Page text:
Baker's Dozen

Artists discuss the 13 records that shaped their lives

7. Public EnemyYo! Bum Rush The Show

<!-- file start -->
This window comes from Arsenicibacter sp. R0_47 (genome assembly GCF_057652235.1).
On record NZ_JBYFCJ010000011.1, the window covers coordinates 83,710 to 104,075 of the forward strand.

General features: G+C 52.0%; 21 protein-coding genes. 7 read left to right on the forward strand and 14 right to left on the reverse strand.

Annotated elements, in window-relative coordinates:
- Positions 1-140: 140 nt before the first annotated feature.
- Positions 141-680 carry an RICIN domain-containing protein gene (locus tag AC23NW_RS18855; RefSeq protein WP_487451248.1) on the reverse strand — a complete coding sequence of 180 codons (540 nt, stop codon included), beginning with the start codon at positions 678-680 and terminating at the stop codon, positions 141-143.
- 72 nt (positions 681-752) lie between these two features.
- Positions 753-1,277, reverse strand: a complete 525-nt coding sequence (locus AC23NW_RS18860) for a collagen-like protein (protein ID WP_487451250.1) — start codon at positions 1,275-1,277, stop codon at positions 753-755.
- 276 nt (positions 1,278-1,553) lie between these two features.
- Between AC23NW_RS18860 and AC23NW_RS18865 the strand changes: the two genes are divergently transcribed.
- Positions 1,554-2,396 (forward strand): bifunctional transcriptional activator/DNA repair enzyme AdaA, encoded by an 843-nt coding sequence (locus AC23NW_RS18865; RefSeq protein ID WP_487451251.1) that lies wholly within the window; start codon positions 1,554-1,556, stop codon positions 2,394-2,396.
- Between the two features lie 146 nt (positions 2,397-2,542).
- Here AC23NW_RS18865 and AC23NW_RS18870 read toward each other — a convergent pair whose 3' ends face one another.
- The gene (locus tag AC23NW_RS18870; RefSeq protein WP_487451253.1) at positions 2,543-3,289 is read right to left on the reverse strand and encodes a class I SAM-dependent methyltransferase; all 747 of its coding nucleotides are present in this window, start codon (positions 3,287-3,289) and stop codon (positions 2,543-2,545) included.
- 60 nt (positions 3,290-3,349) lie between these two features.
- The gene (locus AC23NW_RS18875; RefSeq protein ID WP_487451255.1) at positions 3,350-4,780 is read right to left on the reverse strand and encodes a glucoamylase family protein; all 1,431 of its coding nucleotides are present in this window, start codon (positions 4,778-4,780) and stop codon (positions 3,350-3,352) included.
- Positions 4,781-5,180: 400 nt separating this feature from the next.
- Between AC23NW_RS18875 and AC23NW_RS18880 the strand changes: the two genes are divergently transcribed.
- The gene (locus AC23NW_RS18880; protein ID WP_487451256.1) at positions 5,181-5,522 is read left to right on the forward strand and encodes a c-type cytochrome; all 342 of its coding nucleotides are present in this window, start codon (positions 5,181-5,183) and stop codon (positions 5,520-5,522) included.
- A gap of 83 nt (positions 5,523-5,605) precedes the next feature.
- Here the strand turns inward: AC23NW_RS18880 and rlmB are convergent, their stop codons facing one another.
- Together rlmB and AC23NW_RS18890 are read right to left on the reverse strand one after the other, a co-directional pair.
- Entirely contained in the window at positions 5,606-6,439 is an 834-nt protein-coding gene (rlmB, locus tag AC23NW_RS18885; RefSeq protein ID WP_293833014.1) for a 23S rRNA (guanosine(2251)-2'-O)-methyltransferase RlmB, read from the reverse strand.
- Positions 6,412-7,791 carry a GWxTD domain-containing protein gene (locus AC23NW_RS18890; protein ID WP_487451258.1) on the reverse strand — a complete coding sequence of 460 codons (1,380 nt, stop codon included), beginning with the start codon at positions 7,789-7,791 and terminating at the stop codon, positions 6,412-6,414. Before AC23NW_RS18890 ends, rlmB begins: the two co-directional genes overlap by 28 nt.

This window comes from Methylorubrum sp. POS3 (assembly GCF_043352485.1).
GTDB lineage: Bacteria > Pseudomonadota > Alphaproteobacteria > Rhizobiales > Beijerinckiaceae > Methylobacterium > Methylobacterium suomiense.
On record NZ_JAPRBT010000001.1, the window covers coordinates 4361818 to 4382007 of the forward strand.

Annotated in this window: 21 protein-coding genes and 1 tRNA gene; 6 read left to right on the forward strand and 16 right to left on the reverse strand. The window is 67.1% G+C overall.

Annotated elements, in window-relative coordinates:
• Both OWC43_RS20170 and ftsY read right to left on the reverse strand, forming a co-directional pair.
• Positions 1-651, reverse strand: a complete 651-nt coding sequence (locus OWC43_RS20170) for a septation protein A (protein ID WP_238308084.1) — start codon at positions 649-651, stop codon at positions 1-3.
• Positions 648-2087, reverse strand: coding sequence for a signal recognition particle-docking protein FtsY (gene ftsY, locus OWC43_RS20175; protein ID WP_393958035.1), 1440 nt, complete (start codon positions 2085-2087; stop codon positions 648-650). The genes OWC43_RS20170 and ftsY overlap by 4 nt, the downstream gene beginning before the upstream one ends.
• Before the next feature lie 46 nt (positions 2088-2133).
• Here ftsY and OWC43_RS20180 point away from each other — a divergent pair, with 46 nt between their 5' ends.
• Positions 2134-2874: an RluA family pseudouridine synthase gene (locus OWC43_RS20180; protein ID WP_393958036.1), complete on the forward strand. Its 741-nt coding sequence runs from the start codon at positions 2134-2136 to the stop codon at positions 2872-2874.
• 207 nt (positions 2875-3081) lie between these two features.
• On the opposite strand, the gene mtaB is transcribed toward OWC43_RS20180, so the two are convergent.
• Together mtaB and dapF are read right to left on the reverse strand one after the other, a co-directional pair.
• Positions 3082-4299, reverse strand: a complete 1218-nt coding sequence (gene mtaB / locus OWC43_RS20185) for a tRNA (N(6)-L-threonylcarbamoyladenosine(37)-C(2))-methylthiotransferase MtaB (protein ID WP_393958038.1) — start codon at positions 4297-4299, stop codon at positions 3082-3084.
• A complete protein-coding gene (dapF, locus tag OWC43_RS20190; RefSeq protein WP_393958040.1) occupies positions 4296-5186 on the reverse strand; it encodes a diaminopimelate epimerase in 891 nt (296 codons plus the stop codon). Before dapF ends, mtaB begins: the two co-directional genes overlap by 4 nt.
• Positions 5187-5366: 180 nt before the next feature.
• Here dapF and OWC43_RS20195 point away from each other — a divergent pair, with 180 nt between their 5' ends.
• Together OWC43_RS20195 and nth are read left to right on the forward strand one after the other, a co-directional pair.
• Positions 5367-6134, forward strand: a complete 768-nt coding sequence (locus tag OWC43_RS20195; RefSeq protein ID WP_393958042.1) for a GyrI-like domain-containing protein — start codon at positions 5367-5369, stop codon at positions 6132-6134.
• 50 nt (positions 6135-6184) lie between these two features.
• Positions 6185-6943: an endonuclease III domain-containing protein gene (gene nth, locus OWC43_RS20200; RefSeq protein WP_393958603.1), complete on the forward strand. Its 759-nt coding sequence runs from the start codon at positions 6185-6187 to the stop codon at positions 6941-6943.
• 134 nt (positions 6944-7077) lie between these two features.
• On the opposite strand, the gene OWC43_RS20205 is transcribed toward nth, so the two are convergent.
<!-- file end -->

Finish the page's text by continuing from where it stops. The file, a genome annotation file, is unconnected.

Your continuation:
This may not be my favourite Public Enemy album, it may not be my favourite hip hop album, but it was the first hip hop album I bought, on spec because of a Dele Fadele review. He wrote about it with such passion and made it sound like something you’d never heard before. And it was! It just completely severed the top of my head. The Bomb Squad were so incredible in how they used sound to jar and to mobilise at the same time, so funky yet so atonal. I grew up in Weymouth, which was whiter than white and culturally a million miles away from New York, but I could sense the disgruntlement, the protest, the sheer fuck you – it was all there for me to gravitate towards. To this day, I think it’s a shocking album in all the best ways. I liked that it seemed so completely anti-social. It wasn’t speaking to me directly, but that was cool, too. And if I was the enemy, so be it.

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